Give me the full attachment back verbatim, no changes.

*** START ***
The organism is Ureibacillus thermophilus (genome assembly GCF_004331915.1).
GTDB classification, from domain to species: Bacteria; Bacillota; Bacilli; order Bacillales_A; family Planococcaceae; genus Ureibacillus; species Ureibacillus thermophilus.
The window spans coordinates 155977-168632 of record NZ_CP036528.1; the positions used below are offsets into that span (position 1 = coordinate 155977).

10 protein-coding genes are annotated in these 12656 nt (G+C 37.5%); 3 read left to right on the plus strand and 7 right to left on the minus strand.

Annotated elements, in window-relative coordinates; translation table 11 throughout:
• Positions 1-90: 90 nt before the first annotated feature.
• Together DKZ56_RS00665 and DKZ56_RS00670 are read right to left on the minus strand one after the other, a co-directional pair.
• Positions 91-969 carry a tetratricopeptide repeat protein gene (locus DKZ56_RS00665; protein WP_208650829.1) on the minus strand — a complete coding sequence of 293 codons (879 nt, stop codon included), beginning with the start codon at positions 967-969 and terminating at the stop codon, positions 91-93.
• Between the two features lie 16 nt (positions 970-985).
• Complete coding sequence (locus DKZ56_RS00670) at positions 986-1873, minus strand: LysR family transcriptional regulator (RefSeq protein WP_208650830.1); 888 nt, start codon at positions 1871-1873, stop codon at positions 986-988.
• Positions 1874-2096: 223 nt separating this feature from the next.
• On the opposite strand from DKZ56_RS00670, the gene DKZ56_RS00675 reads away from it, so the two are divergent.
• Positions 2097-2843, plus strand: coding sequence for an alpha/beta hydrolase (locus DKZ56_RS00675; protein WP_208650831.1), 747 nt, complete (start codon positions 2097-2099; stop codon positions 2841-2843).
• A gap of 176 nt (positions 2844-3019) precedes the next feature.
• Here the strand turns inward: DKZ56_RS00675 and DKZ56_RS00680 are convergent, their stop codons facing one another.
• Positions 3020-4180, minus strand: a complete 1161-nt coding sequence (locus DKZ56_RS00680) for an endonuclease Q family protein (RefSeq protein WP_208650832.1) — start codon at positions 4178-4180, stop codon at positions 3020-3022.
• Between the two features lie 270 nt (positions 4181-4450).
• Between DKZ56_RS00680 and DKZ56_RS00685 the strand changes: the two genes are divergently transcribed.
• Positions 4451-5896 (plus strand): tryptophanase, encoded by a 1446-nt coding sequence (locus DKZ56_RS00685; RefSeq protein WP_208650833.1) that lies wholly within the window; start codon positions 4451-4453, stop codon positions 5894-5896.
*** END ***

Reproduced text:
The organism is Ureibacillus thermophilus (genome assembly GCF_004331915.1).
GTDB classification, from domain to species: Bacteria; Bacillota; Bacilli; order Bacillales_A; family Planococcaceae; genus Ureibacillus; species Ureibacillus thermophilus.
The window spans coordinates 155977-168632 of record NZ_CP036528.1; the positions used below are offsets into that span (position 1 = coordinate 155977).

10 protein-coding genes are annotated in these 12656 nt (G+C 37.5%); 3 read left to right on the plus strand and 7 right to left on the minus strand.

Annotated elements, in window-relative coordinates; translation table 11 throughout:
• Positions 1-90: 90 nt before the first annotated feature.
• Together DKZ56_RS00665 and DKZ56_RS00670 are read right to left on the minus strand one after the other, a co-directional pair.
• Positions 91-969 carry a tetratricopeptide repeat protein gene (locus DKZ56_RS00665; protein WP_208650829.1) on the minus strand — a complete coding sequence of 293 codons (879 nt, stop codon included), beginning with the start codon at positions 967-969 and terminating at the stop codon, positions 91-93.
• Between the two features lie 16 nt (positions 970-985).
• Complete coding sequence (locus DKZ56_RS00670) at positions 986-1873, minus strand: LysR family transcriptional regulator (RefSeq protein WP_208650830.1); 888 nt, start codon at positions 1871-1873, stop codon at positions 986-988.
• Positions 1874-2096: 223 nt separating this feature from the next.
• On the opposite strand from DKZ56_RS00670, the gene DKZ56_RS00675 reads away from it, so the two are divergent.
• Positions 2097-2843, plus strand: coding sequence for an alpha/beta hydrolase (locus DKZ56_RS00675; protein WP_208650831.1), 747 nt, complete (start codon positions 2097-2099; stop codon positions 2841-2843).
• A gap of 176 nt (positions 2844-3019) precedes the next feature.
• Here the strand turns inward: DKZ56_RS00675 and DKZ56_RS00680 are convergent, their stop codons facing one another.
• Positions 3020-4180, minus strand: a complete 1161-nt coding sequence (locus DKZ56_RS00680) for an endonuclease Q family protein (RefSeq protein WP_208650832.1) — start codon at positions 4178-4180, stop codon at positions 3020-3022.
• Between the two features lie 270 nt (positions 4181-4450).
• Between DKZ56_RS00680 and DKZ56_RS00685 the strand changes: the two genes are divergently transcribed.
• Positions 4451-5896 (plus strand): tryptophanase, encoded by a 1446-nt coding sequence (locus DKZ56_RS00685; RefSeq protein WP_208650833.1) that lies wholly within the window; start codon positions 4451-4453, stop codon positions 5894-5896.